Around 100 minutes into Kenneth Lonergan's "Margaret" there is a long, slow pan across some of New York City's landscape which is followed by an unbroken shot of Lisa (played by Anna Paquin) walking through its indifferent crowds. The two shots run for several minutes and invite reflection as they breathe, complementing and solidifying the tone set in the opening of the film in which people move through the city in motion, set to Nico Muhly's evocative score.
There is an ache for connection and understanding at the heart of Kenneth Lonergan's "Margaret" which Anna Paquin brings to the screen with a vulnerability and depth not even hinted at during her 25 season slum as Sookie Stackhouse in "True Blood". Her incredible performance brings to mind Gena Rowlands when she worked with John Cassavetes. "Margaret" is not Cinéma vérité by any means - it is positively filmic. Yet, like a Cassavetes film, it invites the audience to participate in the life of its characters by showing them doing and talking about things in scene after scene which are not necessarily integral to its central or overarching narrative. These scenes serve to build a multidimensional portrait of its characters which, again, are allowed the space to breathe and develop.
There is music in the film but not everywhere, and when it's present it serves a purpose and creates a synergy with the cinematography which is rarely experienced in modern cinema.
It is unclear to this reviewer why this film, shot in 2005, was not released until 2011. Seen in its original theatrically released form (150 minutes), "Margaret" is an overwhelming experience, a film filled with beautiful, quiet moments and a near-magnificent character study. Smaller character parts as played Matt Damon, Jean Reno, Allison Janney and Mark Ruffalo are reminders of these actors talents as they fill their respective parts with nuance and complexity despite minimal screen time.
Reportedly, the director's preferred cut is three hours long. I haven't seen it, but I can say right here that the 150 minute cut is just incredible and works as a complete narrative, an exploration of the human condition and a character study in and of itself.
this picture of dramatic provocateur kept me viewing whereas another film of it's typecast i would not have endured. the genre product is simple enough to 'usually' fall asleep to though the performances enlightened another dimension, gave depth to plot as it traversed a bumpy character based loop de loop revolving this girls troubled time in life or grasping the individualistic nature of it.
*spoiler alert** to not bestow one opinionated issues upon everyone else mayhaps be that nature of bond. yet is it a spoiler at all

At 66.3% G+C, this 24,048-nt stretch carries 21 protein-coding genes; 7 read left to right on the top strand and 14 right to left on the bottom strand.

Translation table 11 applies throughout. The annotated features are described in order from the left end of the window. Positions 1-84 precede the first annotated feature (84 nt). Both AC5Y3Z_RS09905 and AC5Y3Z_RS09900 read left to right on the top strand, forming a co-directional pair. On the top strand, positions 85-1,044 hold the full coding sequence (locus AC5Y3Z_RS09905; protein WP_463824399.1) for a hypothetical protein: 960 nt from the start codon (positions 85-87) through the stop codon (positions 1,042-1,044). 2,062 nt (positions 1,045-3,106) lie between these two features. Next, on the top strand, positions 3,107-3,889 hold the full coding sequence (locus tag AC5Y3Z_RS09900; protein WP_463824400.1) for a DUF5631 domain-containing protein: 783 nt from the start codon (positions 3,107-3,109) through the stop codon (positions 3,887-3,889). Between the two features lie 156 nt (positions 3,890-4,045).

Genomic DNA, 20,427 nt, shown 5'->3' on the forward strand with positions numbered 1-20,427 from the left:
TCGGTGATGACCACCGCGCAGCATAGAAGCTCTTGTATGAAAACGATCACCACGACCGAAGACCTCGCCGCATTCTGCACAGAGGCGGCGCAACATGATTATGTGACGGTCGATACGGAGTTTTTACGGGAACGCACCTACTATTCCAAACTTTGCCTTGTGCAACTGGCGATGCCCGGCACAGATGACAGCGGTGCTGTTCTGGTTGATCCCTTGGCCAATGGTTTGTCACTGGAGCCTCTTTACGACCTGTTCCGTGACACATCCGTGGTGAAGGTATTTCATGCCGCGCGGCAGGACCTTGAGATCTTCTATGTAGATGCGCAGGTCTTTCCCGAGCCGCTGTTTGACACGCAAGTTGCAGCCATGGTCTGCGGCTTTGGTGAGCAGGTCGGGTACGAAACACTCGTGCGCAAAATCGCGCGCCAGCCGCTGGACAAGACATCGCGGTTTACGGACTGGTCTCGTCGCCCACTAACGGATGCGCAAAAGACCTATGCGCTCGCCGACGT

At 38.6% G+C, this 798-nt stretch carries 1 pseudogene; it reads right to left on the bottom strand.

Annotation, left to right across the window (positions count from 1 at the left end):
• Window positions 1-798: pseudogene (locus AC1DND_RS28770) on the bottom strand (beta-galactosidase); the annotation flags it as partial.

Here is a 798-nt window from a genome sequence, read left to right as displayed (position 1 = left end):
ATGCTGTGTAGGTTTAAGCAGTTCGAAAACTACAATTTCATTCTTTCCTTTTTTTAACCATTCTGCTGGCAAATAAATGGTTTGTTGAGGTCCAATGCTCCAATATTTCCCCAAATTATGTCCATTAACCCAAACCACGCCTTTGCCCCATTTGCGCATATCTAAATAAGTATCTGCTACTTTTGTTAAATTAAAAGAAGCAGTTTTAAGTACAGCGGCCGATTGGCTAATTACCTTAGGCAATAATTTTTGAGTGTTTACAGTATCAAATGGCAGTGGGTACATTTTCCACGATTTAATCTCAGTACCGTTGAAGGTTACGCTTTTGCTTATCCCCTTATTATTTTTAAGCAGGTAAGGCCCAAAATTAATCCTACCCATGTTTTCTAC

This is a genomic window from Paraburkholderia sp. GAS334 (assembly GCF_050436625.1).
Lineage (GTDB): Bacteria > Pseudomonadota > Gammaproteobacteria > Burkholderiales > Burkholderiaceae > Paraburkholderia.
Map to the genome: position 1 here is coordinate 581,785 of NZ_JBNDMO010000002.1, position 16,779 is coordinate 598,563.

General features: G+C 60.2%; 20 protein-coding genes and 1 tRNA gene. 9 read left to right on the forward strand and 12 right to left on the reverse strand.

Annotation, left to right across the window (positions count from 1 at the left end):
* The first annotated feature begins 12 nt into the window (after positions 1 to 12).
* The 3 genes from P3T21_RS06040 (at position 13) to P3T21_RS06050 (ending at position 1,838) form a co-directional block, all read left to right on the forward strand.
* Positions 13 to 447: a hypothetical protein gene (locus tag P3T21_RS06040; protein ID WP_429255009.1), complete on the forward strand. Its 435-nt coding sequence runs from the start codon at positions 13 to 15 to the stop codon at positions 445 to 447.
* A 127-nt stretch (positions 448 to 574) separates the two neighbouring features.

And, why Anna Paquin always picks nasty roles like this?
Or, why does she always deliver her characters in such nuisance way??
I could write a term paper about this movie, and at nearly 3 hours there is plenty of material. With the many hysterical outbursts it's probably a difficult film for a lot of people to enjoy but I was rapt in the characters and story. Credit goes to an outstanding cast - I was only interested in the first place because of Paquin, and she in mostly commanding in a thoroughly draining role - and exceptional writing with an ear for dialogue that captures how people really talk and think. Another theme is perception, and how different viewpoints can come to opposite conclusions with the same information, whether due to generational or cultural or any number of other gaps. New York is also given time to inhabit the screen and leave an indelible mark as a character, although I could have done with fewer camera pans of buildings.
The law takes an important part in the story and the movie examines the complicated issues the way great lawsuit movies like 'Erin Brockovich' do, on a ground level during conversations over coffee that everyone can understand instead of during boring courtroom speeches. The complications are fascinatingly distasteful. For instance, if the woman had survived for several days before dying, that would have increased the call for damages significantly. On the other hand, she was consciously clinging to life for several minutes, which calls for a greater monetary reward than someone killed outright.
The bulk of the time is spent with Lisa trying to come to terms with what she thinks she's done. She drifts away from her best friends at school and mother, a concerned but neurotic and neglectful stage actress, and spends more time with her math teacher and the victim's best friend. Her cement mixer of emotions also leads her to her first sexual experience in a starkly tender scene of nervousness and anticipation. That was unexpected, which is a big part of what I admired about this film: it continuously strives to find unconventional footing in scene setups that are very familiar and yet the outcomes are very organic. Not everything works, particularly the direction she takes with her math teacher played by Matt Damon didn't jibe. As she experiences this rapid growth cycle, she eventually finds her way back to her innate connection with her mother.
"In this country, this is how we punish people who have done bad things."
"By getting money from from their employer's insurance companies??"